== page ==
MEDIA STATEMENT: RURAL WOMEN GATHER FOR STRONG MESSAGE TO SADC LEADERS

Rural womens assembly banner[1]

MEDIA STATEMENT 

August 15, 2018 

RURAL WOMEN GATHER FOR STRONG MESSAGE TO SADC LEADERS

Rural women delegates from nine Southern African countries are gathered in Windhoek, Namibia ahead of this week’s SADC summit to formulate a strong message to SADC leaders around land, food security, and rural development.

The Rural Women’s Assembly (RWA) is a self-organised alliance of national rural women’s movements, assemblies, grassroots organisations and chapters of mixed peasant unions, federations and movements across the SADC region.

“Rural people are getting poorer. Inequality is increasing, and rural under-development has seen greater struggles for resources among rural people. We want to know what SADC leaders are going to do to support us,” says Flaida Macheze, a member of Mozambique’s National Small-scale Farmers Union.

At the opening gathering at the Gateway Centre in Khomasdal on Wednesday, delegates focused on Farm Input Subsidy Programmes (FISP), which are being implemented by governments across Sub-Saharan Africa.

FISP is aimed mainly at subsistence farmers where they are offered financial assistance to acquire specific inputs to enhance their farming – such as seeds, pesticides, fertilizers or even equipment. These inputs usually have to be purchased from a government agency, an agribusiness dealer or a commercial supplier.

“FISPs are meant to increase food security, boost welfare, provide economic benefits for farmers, but we’ve seen more negative effects of FISP across the region,” said Mercia Andrews, a delegate from South Africa.

“These FISPs are a conduit for increased use of chemical fertilisers and pesticides. It’s about getting farmers to use inputs produced by multinational corporations and growing corporate profits, while also entangling subsistence farmers in debt,” Andrews added.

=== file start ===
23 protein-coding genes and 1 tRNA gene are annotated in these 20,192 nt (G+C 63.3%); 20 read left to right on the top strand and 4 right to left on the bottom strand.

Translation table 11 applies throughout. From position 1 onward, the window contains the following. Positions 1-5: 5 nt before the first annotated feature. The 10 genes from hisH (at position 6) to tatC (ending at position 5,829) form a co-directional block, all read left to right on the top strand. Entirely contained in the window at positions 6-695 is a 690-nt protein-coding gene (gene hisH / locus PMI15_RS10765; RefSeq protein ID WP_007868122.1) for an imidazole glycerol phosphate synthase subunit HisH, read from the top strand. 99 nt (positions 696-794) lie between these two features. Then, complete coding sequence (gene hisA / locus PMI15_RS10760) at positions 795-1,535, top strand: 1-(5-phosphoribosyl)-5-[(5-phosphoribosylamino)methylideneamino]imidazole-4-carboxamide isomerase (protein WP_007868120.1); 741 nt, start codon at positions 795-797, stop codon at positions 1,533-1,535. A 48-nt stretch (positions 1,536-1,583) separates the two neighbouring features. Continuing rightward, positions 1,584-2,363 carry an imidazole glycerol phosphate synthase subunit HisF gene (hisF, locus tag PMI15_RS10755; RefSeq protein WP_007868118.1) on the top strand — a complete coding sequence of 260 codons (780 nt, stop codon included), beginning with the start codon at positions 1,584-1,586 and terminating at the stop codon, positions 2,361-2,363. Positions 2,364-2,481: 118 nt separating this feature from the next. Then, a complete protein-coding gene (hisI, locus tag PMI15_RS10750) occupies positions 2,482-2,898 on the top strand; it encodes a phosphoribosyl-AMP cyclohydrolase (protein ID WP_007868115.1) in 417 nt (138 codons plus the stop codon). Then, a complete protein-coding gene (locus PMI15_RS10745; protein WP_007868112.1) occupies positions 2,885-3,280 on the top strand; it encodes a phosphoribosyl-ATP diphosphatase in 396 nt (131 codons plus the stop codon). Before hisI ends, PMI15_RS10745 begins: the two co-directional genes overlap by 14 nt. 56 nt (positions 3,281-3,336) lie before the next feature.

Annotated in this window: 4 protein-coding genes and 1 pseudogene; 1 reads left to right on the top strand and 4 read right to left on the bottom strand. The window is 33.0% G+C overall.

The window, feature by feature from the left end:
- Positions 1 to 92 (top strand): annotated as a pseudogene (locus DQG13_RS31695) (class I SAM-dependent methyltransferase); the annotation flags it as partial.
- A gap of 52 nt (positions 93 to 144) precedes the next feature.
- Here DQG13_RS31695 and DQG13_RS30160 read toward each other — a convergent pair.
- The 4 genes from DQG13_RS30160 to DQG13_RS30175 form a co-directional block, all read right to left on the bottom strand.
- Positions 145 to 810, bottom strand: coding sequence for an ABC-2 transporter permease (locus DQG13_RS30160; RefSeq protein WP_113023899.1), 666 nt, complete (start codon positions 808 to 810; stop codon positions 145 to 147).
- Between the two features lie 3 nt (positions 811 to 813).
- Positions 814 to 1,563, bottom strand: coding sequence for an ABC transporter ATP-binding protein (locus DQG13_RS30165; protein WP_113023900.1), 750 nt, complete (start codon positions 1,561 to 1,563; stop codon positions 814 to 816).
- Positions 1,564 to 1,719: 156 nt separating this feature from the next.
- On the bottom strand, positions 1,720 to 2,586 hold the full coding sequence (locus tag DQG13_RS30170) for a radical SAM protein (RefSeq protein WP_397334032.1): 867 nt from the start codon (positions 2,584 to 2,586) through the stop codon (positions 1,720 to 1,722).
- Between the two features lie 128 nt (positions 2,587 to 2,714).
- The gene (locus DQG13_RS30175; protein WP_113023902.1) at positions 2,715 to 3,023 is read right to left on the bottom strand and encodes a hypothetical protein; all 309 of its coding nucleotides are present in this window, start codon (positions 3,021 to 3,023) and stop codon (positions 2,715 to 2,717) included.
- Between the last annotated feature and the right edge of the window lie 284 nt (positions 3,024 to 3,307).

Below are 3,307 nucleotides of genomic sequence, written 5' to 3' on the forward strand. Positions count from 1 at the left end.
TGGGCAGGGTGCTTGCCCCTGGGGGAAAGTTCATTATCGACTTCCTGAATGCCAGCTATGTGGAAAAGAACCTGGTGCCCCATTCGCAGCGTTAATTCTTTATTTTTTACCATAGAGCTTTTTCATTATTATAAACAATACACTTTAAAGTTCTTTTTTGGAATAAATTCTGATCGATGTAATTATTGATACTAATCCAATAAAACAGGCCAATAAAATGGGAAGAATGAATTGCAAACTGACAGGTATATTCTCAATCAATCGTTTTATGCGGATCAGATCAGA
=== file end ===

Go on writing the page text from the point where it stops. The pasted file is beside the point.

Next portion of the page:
In an address to the gathering of women, Namibia’s Deputy Permanent Secretary in the Ministry of Agriculture, Forestry and Water, Ms Sophia Kasheeta, reported on how the Namibian government was supporting small-scale farmers with finance, seeds, fertilisers and access to markets.

“Supporting agriculture is an important task because the country is reliant on agriculture. The Namibian government is currently supporting 84 000 households with farm subsidies,” Kasheeta reported.

However, she confirmed that only chemical fertilizers were currently part of the government programme, and they were still investigating the use of organic fertilisers.

The Namibia Government representative was also challenged by one women farmer.

“We certainly benefit from the radio information that the Ministry of Agriculture provides but I get nothing else. I have to carry water for 6km to my farm. How can I manage and feed my cattle and my garden? The extension officer says they cannot support us because his budget has been cut. How can we improve if we have no meaningful support?” the delegate complained.

Testimonies from farmers in other countries also proved critical of FISP. A women farmer from Lesotho said that in her country FISP was not benefiting small scale farmers.

“It is designed for the rich farmers. FISP is also breeding corruption – government officials and the local elite benefit first. Moreover, the FISP is promoting monoculture because they only give maize seeds. The government is also importing chemicals and fertilisers and forcing farmers to use this.”

The Rural Women’s Assembly will reconvene tomorrow (Thursday 16 August) at the Goodwood Showgrounds.

Tomorrow’s programme will focus on women and land.

FOR MORE INFORMATION PLEASE CONTACT:

Ms Mamalefetsane Phakoe – Lesotho Rural Women’s Assembly

Tel: +264 81 610 7373

Ms Flaida Macheze – (UNAC) Mozambican National Small-scale Farmers Union

Tel: +258 84 464 2727

Ms Mercia Andrews – South African Rural Women’s Assembly

Tel: +27 82 368 3429

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